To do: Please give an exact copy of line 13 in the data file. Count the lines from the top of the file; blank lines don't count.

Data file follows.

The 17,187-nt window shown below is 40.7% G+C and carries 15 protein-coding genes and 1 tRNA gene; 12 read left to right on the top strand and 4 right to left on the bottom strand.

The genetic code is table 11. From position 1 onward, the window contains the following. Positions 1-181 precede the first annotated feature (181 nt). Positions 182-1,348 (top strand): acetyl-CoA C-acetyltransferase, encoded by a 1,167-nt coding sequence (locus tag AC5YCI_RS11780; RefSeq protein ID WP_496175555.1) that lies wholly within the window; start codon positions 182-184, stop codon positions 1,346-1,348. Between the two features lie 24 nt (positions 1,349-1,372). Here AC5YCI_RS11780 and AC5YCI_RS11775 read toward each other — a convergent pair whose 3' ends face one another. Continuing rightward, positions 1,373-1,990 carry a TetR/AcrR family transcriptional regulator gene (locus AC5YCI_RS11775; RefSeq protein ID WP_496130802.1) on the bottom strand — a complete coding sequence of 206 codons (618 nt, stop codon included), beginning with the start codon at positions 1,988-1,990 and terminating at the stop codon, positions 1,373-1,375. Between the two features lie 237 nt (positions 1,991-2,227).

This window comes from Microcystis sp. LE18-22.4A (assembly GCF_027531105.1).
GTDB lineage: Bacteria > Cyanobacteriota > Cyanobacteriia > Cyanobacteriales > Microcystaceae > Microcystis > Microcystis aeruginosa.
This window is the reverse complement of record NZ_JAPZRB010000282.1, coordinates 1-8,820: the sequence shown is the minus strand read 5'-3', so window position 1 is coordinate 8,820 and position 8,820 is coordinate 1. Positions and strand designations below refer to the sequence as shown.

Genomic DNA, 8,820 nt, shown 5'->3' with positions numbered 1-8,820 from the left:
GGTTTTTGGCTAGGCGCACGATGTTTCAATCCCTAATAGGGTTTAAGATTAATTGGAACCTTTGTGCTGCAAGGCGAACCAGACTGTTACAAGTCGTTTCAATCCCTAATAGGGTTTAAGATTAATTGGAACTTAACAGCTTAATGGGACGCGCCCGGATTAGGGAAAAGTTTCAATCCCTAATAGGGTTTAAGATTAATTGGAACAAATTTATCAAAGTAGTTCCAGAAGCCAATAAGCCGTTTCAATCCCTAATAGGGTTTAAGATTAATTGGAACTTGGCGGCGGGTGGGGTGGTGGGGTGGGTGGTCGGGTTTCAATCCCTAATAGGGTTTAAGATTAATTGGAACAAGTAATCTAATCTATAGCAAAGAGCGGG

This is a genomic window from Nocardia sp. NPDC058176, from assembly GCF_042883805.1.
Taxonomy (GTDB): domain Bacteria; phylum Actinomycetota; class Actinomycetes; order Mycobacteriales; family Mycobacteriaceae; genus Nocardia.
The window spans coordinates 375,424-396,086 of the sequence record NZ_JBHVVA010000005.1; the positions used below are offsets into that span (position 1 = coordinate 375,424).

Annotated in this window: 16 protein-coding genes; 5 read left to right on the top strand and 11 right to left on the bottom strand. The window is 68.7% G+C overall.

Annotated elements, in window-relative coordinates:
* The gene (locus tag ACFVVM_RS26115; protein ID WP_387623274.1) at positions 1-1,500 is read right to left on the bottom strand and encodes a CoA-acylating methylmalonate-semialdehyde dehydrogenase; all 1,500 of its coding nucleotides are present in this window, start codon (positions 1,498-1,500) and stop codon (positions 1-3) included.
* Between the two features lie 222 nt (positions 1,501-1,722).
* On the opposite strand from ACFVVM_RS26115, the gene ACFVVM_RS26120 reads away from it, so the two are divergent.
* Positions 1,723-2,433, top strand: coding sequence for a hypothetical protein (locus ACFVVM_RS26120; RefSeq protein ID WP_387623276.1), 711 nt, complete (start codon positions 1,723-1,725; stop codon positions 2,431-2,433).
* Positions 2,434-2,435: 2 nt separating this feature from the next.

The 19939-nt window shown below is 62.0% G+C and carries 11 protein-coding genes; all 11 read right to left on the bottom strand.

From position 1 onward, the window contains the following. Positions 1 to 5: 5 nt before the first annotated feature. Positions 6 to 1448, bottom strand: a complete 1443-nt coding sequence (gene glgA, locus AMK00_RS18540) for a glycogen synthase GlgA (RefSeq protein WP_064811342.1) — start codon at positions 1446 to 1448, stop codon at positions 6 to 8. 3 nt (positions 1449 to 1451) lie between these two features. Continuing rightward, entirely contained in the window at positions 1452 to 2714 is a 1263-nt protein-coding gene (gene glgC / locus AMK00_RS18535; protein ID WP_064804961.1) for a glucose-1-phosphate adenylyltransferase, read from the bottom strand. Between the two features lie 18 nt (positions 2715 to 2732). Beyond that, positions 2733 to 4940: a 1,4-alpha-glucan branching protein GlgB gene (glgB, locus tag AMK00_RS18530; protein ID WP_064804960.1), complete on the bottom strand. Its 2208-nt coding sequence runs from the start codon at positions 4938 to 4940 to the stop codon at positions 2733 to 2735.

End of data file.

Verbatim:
* The gene (locus tag ACFVVM_RS26115; protein ID WP_387623274.1) at positions 1-1,500 is read right to left on the bottom strand and encodes a CoA-acylating methylmalonate-semialdehyde dehydrogenase; all 1,500 of its coding nucleotides are present in this window, start codon (positions 1,498-1,500) and stop codon (positions 1-3) included.